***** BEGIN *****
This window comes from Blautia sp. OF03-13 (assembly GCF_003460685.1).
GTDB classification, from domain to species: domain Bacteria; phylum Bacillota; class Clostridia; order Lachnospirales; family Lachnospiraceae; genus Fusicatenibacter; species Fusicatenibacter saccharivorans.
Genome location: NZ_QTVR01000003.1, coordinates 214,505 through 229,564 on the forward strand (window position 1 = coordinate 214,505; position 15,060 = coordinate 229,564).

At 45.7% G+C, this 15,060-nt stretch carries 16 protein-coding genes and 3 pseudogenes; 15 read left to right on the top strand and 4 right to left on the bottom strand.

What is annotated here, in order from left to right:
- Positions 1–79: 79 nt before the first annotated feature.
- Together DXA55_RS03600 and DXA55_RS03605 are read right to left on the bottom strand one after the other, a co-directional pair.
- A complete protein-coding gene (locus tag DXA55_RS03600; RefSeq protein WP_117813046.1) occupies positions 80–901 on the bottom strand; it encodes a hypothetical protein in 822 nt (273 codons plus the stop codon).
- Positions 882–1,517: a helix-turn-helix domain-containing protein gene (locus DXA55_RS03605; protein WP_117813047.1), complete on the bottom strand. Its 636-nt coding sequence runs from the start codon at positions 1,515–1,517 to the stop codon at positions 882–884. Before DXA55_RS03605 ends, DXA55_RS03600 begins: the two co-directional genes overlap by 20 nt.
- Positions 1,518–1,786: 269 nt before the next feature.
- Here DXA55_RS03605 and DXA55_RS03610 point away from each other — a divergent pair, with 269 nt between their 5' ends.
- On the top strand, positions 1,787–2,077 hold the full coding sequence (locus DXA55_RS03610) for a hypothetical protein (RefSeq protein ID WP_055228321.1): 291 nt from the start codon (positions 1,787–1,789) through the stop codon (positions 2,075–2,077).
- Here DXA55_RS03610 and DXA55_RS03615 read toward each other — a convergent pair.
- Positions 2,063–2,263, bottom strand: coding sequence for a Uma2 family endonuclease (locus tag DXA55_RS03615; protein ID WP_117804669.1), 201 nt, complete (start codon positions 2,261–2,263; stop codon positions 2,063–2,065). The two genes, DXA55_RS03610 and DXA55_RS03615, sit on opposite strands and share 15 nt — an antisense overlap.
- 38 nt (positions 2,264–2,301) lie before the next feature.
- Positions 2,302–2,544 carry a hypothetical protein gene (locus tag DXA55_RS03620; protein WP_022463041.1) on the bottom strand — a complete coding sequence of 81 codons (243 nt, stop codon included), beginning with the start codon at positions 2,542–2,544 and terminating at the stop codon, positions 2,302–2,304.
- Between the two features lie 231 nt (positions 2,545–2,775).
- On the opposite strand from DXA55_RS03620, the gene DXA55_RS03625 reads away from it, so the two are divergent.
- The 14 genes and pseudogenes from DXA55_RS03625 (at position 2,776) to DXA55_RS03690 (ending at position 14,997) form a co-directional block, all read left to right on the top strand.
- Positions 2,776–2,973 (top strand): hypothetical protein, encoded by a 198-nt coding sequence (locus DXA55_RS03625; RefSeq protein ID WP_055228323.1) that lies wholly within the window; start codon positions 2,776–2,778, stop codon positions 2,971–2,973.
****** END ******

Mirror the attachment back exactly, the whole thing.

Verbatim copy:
This window comes from Blautia sp. OF03-13 (assembly GCF_003460685.1).
GTDB classification, from domain to species: domain Bacteria; phylum Bacillota; class Clostridia; order Lachnospirales; family Lachnospiraceae; genus Fusicatenibacter; species Fusicatenibacter saccharivorans.
Genome location: NZ_QTVR01000003.1, coordinates 214,505 through 229,564 on the forward strand (window position 1 = coordinate 214,505; position 15,060 = coordinate 229,564).

At 45.7% G+C, this 15,060-nt stretch carries 16 protein-coding genes and 3 pseudogenes; 15 read left to right on the top strand and 4 right to left on the bottom strand.

What is annotated here, in order from left to right:
- Positions 1–79: 79 nt before the first annotated feature.
- Together DXA55_RS03600 and DXA55_RS03605 are read right to left on the bottom strand one after the other, a co-directional pair.
- A complete protein-coding gene (locus tag DXA55_RS03600; RefSeq protein WP_117813046.1) occupies positions 80–901 on the bottom strand; it encodes a hypothetical protein in 822 nt (273 codons plus the stop codon).
- Positions 882–1,517: a helix-turn-helix domain-containing protein gene (locus DXA55_RS03605; protein WP_117813047.1), complete on the bottom strand. Its 636-nt coding sequence runs from the start codon at positions 1,515–1,517 to the stop codon at positions 882–884. Before DXA55_RS03605 ends, DXA55_RS03600 begins: the two co-directional genes overlap by 20 nt.
- Positions 1,518–1,786: 269 nt before the next feature.
- Here DXA55_RS03605 and DXA55_RS03610 point away from each other — a divergent pair, with 269 nt between their 5' ends.
- On the top strand, positions 1,787–2,077 hold the full coding sequence (locus DXA55_RS03610) for a hypothetical protein (RefSeq protein ID WP_055228321.1): 291 nt from the start codon (positions 1,787–1,789) through the stop codon (positions 2,075–2,077).
- Here DXA55_RS03610 and DXA55_RS03615 read toward each other — a convergent pair.
- Positions 2,063–2,263, bottom strand: coding sequence for a Uma2 family endonuclease (locus tag DXA55_RS03615; protein ID WP_117804669.1), 201 nt, complete (start codon positions 2,261–2,263; stop codon positions 2,063–2,065). The two genes, DXA55_RS03610 and DXA55_RS03615, sit on opposite strands and share 15 nt — an antisense overlap.
- 38 nt (positions 2,264–2,301) lie before the next feature.
- Positions 2,302–2,544 carry a hypothetical protein gene (locus tag DXA55_RS03620; protein WP_022463041.1) on the bottom strand — a complete coding sequence of 81 codons (243 nt, stop codon included), beginning with the start codon at positions 2,542–2,544 and terminating at the stop codon, positions 2,302–2,304.
- Between the two features lie 231 nt (positions 2,545–2,775).
- On the opposite strand from DXA55_RS03620, the gene DXA55_RS03625 reads away from it, so the two are divergent.
- The 14 genes and pseudogenes from DXA55_RS03625 (at position 2,776) to DXA55_RS03690 (ending at position 14,997) form a co-directional block, all read left to right on the top strand.
- Positions 2,776–2,973 (top strand): hypothetical protein, encoded by a 198-nt coding sequence (locus DXA55_RS03625; RefSeq protein ID WP_055228323.1) that lies wholly within the window; start codon positions 2,776–2,778, stop codon positions 2,971–2,973.